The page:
Putting together Grounded Theory [link is to a pdf], the observation-based data collection concept which accepts that the real world is more powerful than the laboratory for social structures,  with Action Research, the continually adaptive method of applying developing knowledge to the solution of problems in addition to the study of them, allows us to form a circle which moves us - and more importantly - our students forward. Forward into a world wholly unrelated to the Henry Barnard - Ellwood Cubberley structure of education which remains intact even when "flipped" or "flattened" or privatized.

perational theory is systematically generated from and grounded in explanatory theory. The operational theory provides a grounded theoretical foothold for action planning and implementation."

You learn to see your classroom anew. You observe all the possible options. That becomes your data floor. You make changes, observing the results, constantly observing, recording, and adapting to the inflow of information. You are educators. You are not going to trap a control group of children into a failed reading system for 5 months in order to prove that system works - you are going to keep searching for solutions for those kids - but you are going to do it like researchers... recording your observations, your changing efforts, and your successes and failures, and then sharing that with the world of education - wholly and freely.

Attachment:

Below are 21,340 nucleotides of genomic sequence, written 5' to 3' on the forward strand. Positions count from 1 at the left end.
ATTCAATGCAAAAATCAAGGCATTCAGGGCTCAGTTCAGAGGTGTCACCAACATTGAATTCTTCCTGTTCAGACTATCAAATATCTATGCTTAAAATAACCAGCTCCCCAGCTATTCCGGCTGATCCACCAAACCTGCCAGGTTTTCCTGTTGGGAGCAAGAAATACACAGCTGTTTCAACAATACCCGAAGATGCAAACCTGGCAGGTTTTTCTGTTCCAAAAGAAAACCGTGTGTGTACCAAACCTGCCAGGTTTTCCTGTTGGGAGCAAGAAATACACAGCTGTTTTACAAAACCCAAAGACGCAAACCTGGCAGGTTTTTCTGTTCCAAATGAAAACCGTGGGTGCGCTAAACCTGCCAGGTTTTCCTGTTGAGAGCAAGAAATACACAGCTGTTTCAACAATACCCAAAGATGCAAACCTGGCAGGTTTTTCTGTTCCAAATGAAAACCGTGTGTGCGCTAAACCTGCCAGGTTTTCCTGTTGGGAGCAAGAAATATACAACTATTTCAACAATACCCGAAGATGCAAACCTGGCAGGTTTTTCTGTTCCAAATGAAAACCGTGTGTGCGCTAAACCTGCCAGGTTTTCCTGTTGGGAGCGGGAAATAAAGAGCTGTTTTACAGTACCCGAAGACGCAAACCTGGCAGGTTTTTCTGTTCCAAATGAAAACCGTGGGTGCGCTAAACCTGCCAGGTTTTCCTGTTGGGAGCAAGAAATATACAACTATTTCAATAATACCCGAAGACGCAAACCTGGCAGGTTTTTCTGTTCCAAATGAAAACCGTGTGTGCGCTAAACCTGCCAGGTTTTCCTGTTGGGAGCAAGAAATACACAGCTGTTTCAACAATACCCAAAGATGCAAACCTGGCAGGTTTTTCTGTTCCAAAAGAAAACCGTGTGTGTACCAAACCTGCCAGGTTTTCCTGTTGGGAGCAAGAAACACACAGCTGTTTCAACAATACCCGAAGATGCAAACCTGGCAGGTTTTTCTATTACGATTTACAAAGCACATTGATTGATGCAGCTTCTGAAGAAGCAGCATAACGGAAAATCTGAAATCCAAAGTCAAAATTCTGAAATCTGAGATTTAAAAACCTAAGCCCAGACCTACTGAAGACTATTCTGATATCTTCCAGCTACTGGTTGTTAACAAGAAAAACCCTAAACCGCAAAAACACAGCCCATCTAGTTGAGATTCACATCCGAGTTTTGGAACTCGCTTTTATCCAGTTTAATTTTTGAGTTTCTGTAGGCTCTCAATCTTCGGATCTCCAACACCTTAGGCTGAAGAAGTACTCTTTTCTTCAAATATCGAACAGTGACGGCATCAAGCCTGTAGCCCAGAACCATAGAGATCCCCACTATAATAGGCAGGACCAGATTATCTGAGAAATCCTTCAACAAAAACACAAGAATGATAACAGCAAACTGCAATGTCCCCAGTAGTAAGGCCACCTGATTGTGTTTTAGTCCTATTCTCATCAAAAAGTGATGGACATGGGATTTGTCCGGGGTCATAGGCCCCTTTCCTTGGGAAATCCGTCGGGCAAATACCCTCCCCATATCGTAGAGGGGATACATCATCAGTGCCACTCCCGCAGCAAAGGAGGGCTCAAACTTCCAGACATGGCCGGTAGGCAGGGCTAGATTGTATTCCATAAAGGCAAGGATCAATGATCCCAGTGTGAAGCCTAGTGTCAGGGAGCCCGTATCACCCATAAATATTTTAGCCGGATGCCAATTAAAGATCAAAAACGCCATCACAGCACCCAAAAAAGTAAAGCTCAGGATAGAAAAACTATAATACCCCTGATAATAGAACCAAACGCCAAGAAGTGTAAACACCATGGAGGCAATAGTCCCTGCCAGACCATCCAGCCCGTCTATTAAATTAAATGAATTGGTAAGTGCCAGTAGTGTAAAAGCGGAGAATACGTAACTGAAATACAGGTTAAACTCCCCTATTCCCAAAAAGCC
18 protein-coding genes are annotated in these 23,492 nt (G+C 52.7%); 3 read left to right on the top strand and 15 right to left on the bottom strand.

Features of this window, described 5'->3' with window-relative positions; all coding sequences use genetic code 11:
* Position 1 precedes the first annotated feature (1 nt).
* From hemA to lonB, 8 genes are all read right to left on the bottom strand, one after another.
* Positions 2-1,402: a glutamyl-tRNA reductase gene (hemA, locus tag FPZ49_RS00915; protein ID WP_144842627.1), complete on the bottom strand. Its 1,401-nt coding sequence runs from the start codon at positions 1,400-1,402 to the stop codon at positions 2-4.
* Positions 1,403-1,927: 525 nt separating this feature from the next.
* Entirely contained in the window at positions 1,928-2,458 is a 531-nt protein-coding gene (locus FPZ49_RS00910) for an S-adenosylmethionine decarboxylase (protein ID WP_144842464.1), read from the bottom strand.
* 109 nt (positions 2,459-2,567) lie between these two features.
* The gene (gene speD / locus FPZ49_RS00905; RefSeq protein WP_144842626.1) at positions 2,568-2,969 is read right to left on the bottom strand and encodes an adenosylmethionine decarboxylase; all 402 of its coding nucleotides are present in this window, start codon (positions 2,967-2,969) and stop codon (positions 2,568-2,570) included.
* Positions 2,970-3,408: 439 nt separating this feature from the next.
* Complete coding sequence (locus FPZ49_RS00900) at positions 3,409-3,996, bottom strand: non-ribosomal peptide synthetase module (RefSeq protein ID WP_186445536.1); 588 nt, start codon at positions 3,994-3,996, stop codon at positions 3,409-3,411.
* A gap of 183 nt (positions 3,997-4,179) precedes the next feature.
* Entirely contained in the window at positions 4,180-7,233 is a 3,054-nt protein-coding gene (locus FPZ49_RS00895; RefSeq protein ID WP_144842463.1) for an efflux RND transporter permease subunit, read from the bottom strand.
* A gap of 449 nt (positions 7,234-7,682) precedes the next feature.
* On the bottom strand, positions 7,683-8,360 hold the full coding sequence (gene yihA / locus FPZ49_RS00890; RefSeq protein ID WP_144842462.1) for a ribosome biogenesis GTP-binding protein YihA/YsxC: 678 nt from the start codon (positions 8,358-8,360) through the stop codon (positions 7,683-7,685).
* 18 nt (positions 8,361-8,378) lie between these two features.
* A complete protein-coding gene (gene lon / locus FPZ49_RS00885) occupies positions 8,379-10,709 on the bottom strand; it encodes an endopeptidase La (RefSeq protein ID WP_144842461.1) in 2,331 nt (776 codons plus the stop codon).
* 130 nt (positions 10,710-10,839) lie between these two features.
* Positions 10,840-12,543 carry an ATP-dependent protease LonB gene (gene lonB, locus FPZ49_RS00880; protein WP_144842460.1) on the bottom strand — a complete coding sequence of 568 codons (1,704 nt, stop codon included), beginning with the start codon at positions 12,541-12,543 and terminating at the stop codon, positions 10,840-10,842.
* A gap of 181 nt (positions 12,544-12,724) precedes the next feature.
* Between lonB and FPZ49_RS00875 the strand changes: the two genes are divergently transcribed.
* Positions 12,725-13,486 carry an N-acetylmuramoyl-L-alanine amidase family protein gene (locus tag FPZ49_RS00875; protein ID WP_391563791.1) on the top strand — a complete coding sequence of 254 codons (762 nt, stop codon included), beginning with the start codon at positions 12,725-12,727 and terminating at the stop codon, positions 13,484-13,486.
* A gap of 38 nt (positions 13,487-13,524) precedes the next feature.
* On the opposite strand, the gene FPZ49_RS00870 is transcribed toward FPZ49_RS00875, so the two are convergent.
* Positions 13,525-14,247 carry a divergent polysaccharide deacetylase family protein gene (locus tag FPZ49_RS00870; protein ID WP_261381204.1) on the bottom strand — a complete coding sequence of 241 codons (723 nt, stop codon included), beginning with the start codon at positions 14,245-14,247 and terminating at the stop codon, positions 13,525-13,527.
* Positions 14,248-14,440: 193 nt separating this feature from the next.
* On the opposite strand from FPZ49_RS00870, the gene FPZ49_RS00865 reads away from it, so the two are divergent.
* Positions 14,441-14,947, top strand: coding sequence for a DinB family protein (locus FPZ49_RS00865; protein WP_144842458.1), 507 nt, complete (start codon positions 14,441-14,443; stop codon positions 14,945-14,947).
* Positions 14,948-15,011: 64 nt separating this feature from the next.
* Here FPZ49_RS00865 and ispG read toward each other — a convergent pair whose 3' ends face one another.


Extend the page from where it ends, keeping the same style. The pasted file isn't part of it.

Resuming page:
And if we all work on invention, and we all share what we're doing, and we're all building on what we're doing, we can stop buying third rate adaptations and begin to grasp the possible future.

Which has to be our goal. To move rapidly into the future, where our students already reside. And we're not going to get there buying ten-year-old crap, that we collected "evidence" for five-years ago.

- Ira Socol


Pam said...

Well it seems somebody - such as Marzano or Slavin- I guess gets to do the cool "invention" work. Then, educators get to wait around until we read about it in a journal behind a pay wall or at some high dollar conference or maybe a "free" webinar sponsored by some company who paid for the research. The feds like it so much that it gets put on a list of "approved programs that work." It comes neatly wrapped with PD,